“I feel like I’m a late bloomer to a lot of things in life, and I’ve learned the hard way on a lot of things,” Laird said. “But I just feel like this is where I was meant to be my whole life.”
Baptized as an infant in the Presbyterian Church, Laird said she went to church every Sunday and attended Sunday school, but did not learn about Jesus in the same way. Around her junior or senior year in high school, she stopped going to church altogether.
“I feel like that’s when everything in my life started going wrong,” she said.
Now that she’s returned to church, Laird said she can hardly contain her excitement about joining the Catholic faith and partaking of the Eucharist for the first time.
“I’m excited, of course, to accept the Eucharist for the first time,” she said. “I’m nervous that I’m going to cry. . . . I’m really excited for that.”
She recalls going to her father’s funeral — and not being able to receive Communion.
“I didn’t even go to his rosary because I didn’t know the rosary,” Laird said. “Those are regrets I have that are hard to accept.”
Although she knows she will not be able to see or hug her dad, uncle or aunt when she enters the church at the Easter Vigil, she has no doubt they will be with her in spirit.
Richard Marsh, likewise, said he thinks some of his family will be smiling upon him, too — especially his late wife Dorothy.
Marsh said his parents were “really good people who loved the Lord.”
Since one parent was Catholic and the other Methodist, he and his younger brother were raised in a Bible church.
“I was 11 years old when I accepted Jesus as Lord and Savior. I kind of tried to live my life that way,” he said.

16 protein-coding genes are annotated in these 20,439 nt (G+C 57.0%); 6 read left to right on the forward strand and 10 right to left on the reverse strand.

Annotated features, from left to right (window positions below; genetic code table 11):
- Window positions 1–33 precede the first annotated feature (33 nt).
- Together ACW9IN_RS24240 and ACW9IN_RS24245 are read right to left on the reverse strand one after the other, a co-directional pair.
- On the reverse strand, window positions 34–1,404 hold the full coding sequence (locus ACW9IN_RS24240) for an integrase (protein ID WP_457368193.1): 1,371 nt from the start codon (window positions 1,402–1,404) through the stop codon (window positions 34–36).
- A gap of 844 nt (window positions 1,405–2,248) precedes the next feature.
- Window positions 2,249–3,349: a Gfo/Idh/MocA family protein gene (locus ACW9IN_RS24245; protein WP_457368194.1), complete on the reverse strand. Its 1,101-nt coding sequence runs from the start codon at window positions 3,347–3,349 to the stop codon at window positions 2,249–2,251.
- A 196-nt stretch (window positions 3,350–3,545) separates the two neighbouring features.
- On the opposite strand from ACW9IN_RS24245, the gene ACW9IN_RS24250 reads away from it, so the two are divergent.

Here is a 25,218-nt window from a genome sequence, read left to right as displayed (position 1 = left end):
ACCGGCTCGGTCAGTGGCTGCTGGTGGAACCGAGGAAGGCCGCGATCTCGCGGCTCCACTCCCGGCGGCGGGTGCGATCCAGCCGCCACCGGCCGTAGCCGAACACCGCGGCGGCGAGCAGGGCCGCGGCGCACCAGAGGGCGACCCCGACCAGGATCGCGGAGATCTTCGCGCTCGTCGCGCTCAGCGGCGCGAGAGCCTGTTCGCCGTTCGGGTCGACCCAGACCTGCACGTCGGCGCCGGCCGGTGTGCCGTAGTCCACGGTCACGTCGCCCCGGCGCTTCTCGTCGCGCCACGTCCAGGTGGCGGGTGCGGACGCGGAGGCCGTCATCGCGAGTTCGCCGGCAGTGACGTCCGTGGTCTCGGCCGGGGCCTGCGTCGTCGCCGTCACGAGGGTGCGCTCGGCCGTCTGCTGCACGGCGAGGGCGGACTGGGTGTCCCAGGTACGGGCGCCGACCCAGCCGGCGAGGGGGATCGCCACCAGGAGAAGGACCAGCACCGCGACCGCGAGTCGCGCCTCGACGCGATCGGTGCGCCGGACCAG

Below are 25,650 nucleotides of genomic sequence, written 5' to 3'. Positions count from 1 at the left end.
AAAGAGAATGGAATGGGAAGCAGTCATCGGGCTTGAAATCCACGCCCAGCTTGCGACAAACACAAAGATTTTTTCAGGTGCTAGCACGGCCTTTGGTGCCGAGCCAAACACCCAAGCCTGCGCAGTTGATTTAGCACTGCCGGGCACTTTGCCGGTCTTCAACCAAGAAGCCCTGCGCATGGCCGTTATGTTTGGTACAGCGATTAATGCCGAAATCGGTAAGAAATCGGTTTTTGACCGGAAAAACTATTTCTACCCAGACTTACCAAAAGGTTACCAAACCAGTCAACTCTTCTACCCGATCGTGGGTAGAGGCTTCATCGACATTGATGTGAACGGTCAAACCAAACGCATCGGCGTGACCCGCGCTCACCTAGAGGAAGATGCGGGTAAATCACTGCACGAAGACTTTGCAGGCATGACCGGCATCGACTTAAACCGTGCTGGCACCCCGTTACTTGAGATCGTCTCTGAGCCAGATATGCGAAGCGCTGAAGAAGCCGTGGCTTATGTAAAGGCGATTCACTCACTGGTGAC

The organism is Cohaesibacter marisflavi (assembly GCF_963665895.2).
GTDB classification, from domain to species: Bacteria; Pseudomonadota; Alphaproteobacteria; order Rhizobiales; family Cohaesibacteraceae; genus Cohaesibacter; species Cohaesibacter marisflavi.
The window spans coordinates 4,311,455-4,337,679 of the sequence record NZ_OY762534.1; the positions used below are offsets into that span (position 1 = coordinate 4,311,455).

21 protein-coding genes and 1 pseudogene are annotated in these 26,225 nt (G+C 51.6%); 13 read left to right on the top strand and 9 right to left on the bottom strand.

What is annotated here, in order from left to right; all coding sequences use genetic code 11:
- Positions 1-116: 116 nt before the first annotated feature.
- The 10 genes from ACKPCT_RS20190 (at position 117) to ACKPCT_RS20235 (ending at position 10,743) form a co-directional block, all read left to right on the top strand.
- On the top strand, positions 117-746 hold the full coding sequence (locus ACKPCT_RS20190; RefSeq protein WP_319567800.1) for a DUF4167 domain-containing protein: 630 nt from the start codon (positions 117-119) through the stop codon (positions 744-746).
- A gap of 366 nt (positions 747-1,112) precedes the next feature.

A career Army man, he flew helicopters for 39 years, including a tour of duty in Vietnam. He ended as a Medevac pilot in Kosovo.
Having met his wife in 1967 on a blind date, the two married in 1970 at Assumption Church in downtown Topeka.
In the beginning, the two raised their family (which eventually included nine kids) in the Catholic faith. But like Marsh’s parents, due to their differences, ended up raising their kids in a Bible church.
“I went, but it didn’t mean anything to me,” he said of the times he went to Mass with his wife early in their marriage.
In 2013, Marsh’s wife died of cancer. That’s when Marsh realized he had to reinvent himself.
Part of the reason he enrolled in the Rite of Christian Initiation of Adults was to honor his wife’s memory.
“That’s part of it for sure,” he said.
When a friend joined the church a year or two ago, however, he encouraged Marsh to take another look at the Catholic faith.
“I really didn’t understand,” Marsh said. “But that’s the beauty of my friend, who told me I really needed to go and check this out.”
Eventually, Marsh enrolled in the RCIA program.
That’s where he’s learned about Mary, church history and the sacraments — especially the Eucharist.
“It’s really [Christ’s] body and blood. I can feel that, and I like that. I can understand why we’re kneeling,” said Marsh, knowing that he’s kneeling before the Lord.
“It all comes together, and it’s beautiful,” he added.